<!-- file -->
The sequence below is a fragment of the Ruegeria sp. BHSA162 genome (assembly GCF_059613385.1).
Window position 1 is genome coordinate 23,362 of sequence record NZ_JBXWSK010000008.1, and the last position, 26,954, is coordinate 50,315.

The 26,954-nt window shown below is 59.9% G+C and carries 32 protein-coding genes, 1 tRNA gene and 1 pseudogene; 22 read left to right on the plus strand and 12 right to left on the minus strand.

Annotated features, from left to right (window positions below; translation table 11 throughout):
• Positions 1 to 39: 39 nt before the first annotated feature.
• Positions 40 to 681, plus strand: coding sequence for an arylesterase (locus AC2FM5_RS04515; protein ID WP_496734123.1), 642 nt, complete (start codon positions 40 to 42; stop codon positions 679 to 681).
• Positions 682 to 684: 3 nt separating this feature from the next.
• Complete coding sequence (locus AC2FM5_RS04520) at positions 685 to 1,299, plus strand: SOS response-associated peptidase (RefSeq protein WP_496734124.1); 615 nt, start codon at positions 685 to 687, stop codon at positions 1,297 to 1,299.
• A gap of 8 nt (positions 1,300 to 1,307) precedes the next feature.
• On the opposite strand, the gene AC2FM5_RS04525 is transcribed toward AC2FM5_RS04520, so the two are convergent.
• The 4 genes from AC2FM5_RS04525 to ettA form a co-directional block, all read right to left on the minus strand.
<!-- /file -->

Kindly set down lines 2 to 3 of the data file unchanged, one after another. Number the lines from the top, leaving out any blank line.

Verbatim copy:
Window position 1 is genome coordinate 23,362 of sequence record NZ_JBXWSK010000008.1, and the last position, 26,954, is coordinate 50,315.

The 26,954-nt window shown below is 59.9% G+C and carries 32 protein-coding genes, 1 tRNA gene and 1 pseudogene; 22 read left to right on the plus strand and 12 right to left on the minus strand.